Writing Lives: Revealing Families
Speakers (click name for bio):
- Muck, 2007, Melbourne: Black Inc.
- Hoi Polloi, 2005, Melbourne: Black Inc.
- A Family History of Smoking, 2008, Melbourne: MUP.
- An Exacting Heart: The Story of Hepzhibah Menuhin, 2008, Victoria: Viking/Penguin.
Click here for an audio recording of the writers' session.
The memoirist Shirley Abbott once wrote: “We all grow up with the weight of history on us. Our ancestors dwell in the attics of our brains as they do in the spiraling chains of knowledge hidden in every cell of our bodies.” 1
In writing about real people – whether oneself in memoir or others in biography – families invariably feature strongly in the text. No-one escapes family life, for good or ill. Families are an essential component of our personal histories and, in the hands of the most memorable life-writers, they are also a window into the social and political milieus that have created us.
Not surprisingly, families featured prominently in the “Writing Lives” session of the 2008 Sydney Writers’ Festival when three Australian writers - Craig Sherborne, Andrew Riemer and Jacqueline Kent - gathered to discuss their latest books: Muck, A Family History of Smoking and An Exacting Heart, respectively. The Media Department at Macquarie University sponsored the session.
Craig Sherborne, a Melbourne-based poet, journalist and playwright, opened the proceedings with a short paper that directly tackled the issue of loyalty to family. Muck is Sherborne’s second volume of memoir. The first, Hoi Polloi, described by Peter Craven as “a pure comic outrage of a book”,2 outlines the writer’s childhood growing up in his family’s pub in Heritage, New Zealand (I use the word ‘pub’ advisedly here - ‘…don’t dare call it a pub, it’s such a common word,’ directs Sherborne’s mother from the page.)
Muck picks up the tale when Sherborne is a teenager surviving a posh private school in Sydney’s Eastern suburbs and a tragicomic homelife. Both books painfully portray the life of a sensitive child caught in an insensitive world - a world marred by varying degrees of violence, bullying and mean-mindedness that will uncomfortably resonate with many readers despite the laughs Sherborne skilfully provokes.
Sherborne is a talented stylist; his words create vivid impressions. Chekhov famously said about writing: “Don't tell me the moon is shining; show me the glint of light on broken glass.” Sherborne does that. His books do not feature exposition or analysis. Rather he combines the playwright’s ‘show not tell’ approach with the lyricism of the poet, creating farcical scenes to portray his childhood in an immediate, funny and painful way. In the process, his family is skewered to the page.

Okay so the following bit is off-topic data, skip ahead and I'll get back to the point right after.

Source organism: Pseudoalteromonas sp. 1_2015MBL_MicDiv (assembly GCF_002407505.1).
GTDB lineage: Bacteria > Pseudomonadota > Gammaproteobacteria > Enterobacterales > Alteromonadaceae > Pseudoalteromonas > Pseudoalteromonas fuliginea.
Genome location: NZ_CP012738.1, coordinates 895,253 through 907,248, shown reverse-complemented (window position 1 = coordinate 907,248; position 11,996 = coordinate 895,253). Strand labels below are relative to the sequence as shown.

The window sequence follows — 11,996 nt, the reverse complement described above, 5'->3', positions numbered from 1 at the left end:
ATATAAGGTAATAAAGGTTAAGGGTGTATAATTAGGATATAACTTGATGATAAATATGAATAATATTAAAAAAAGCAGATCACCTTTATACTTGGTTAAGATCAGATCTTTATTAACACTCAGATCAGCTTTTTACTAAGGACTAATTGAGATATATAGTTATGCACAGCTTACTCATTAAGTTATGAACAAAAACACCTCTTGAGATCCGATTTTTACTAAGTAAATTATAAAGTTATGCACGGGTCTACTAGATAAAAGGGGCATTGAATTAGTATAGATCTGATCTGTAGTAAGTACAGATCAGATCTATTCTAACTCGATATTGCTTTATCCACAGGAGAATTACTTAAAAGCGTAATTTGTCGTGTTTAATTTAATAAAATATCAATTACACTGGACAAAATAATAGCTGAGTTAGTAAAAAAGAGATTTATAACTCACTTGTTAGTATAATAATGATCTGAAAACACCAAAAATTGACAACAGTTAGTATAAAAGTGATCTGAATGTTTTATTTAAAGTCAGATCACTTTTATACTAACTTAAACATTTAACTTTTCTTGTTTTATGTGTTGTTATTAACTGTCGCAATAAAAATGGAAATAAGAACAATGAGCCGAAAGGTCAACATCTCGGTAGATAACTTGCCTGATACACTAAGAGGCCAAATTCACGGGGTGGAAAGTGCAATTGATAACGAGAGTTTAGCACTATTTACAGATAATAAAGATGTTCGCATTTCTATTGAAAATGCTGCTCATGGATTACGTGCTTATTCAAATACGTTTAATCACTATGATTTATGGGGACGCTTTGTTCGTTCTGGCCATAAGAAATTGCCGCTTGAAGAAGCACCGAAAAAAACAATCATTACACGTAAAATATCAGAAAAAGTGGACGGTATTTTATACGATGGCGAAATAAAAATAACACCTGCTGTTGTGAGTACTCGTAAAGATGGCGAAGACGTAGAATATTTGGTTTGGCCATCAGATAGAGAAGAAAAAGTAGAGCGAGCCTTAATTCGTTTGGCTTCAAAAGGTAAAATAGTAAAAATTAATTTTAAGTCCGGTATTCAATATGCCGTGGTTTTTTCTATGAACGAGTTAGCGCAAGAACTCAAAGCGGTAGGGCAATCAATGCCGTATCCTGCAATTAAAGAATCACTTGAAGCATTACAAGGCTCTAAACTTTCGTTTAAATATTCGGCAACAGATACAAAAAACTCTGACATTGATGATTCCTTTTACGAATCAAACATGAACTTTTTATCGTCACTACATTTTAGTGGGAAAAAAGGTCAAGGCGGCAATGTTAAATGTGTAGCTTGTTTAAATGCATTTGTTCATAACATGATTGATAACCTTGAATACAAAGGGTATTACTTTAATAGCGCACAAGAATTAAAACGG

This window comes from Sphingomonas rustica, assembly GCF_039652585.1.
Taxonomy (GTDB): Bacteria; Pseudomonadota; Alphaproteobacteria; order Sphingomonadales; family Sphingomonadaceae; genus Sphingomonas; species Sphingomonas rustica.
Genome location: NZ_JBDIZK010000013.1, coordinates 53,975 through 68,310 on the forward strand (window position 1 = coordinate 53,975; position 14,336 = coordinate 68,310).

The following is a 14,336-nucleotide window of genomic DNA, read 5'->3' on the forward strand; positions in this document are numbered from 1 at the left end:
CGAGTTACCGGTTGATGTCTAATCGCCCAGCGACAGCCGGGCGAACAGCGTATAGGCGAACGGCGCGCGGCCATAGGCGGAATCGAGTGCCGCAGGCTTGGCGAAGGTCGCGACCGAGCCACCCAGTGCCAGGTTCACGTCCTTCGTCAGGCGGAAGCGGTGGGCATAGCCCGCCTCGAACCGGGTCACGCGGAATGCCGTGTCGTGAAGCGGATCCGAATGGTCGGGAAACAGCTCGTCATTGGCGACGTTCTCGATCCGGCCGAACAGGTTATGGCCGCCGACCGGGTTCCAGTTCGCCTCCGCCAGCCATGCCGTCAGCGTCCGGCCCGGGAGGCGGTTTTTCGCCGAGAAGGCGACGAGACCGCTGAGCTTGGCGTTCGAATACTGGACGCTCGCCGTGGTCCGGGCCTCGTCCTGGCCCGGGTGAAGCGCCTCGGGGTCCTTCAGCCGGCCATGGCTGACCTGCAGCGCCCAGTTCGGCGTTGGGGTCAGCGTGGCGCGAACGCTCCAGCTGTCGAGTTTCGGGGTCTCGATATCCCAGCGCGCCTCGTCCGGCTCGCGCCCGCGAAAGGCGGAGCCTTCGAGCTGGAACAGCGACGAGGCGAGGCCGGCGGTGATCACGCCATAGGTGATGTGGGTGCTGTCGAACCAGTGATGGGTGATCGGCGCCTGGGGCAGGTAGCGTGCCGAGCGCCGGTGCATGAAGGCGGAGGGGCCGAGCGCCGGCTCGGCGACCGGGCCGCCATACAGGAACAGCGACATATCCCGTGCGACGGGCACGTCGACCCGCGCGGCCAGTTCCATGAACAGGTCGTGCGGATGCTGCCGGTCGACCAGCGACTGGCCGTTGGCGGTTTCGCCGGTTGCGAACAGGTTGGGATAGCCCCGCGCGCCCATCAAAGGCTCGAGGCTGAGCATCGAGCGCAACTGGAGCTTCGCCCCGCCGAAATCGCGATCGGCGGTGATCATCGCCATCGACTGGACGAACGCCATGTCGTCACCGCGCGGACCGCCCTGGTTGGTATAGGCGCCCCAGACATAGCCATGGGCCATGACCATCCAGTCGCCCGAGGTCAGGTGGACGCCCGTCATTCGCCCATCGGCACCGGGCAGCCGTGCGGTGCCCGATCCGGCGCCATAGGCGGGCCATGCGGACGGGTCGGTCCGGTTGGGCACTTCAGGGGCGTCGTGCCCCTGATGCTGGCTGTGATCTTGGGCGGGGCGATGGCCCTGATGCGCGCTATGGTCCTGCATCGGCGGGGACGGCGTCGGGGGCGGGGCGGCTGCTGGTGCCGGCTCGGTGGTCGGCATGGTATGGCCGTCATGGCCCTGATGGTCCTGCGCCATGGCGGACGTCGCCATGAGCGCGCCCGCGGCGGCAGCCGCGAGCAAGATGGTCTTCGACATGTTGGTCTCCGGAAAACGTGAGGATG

While Sherborne’s books have received much acclaim, he revealed to festivalgoers that he has been criticized by some readers for betraying his parents, the main characters in his books – his mother who is hilariously depicted as social-climbing, racist and neurotic and his father whose later ambitions revolve around a farm in New Zealand but whose work in Australia is clearly on the shady side of the Randwick racetrack.
Yet, despite himself – or, perhaps, despite themselves – Sherborne’s parents are rendered beneath their awfulness as curiously sympathetic characters. Readers – including this one – can’t help but feel for the damaged humanity of the main characters, nor the frustrated bonds of love that bind them.
When Jacqueline Kent wrote An Exacting Heart, a biography of the pianist and human rights worker Hepzhibah Menuhin, she was also faced with the problem of revealing the less decorous facts of her subject’s life. Hephzibah Hauser (1920-1981) was one of three children raised in a highly protective Jewish family. According to Kent, it was an ‘emotionally dislocated upbringing’, the Menhuin parents having fled first to Palestine to escape the Czarist pogroms and then to the USA.3
In her youth, Hepzhibah was groomed as the pianist accompanist to her violinist brother, Yehudi Menuhin. Together, they achieved precocious fame, but at the age of 17, Hepzhibah surrendered her celebrity and fled to western Victoria to marry the Australian sheep farmer and pharmaceutical heir, Lindsay Nicholas. After her two sons were born, Hepzhibah gradually resumed her international career, soon becoming Australia’s pre-eminent musician.